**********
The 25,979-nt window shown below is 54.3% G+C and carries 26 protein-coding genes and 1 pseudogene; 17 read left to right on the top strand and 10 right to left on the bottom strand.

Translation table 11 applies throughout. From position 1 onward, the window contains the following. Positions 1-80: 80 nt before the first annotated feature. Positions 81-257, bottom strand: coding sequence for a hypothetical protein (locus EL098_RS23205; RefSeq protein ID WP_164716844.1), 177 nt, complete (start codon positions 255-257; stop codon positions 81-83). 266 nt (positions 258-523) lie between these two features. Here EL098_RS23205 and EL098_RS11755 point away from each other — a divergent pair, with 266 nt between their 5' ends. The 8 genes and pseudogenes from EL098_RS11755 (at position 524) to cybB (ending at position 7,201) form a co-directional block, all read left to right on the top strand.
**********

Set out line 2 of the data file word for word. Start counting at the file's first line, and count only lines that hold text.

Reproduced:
Translation table 11 applies throughout. From position 1 onward, the window contains the following. Positions 1-80: 80 nt before the first annotated feature. Positions 81-257, bottom strand: coding sequence for a hypothetical protein (locus EL098_RS23205; RefSeq protein ID WP_164716844.1), 177 nt, complete (start codon positions 255-257; stop codon positions 81-83). 266 nt (positions 258-523) lie between these two features. Here EL098_RS23205 and EL098_RS11755 point away from each other — a divergent pair, with 266 nt between their 5' ends. The 8 genes and pseudogenes from EL098_RS11755 (at position 524) to cybB (ending at position 7,201) form a co-directional block, all read left to right on the top strand.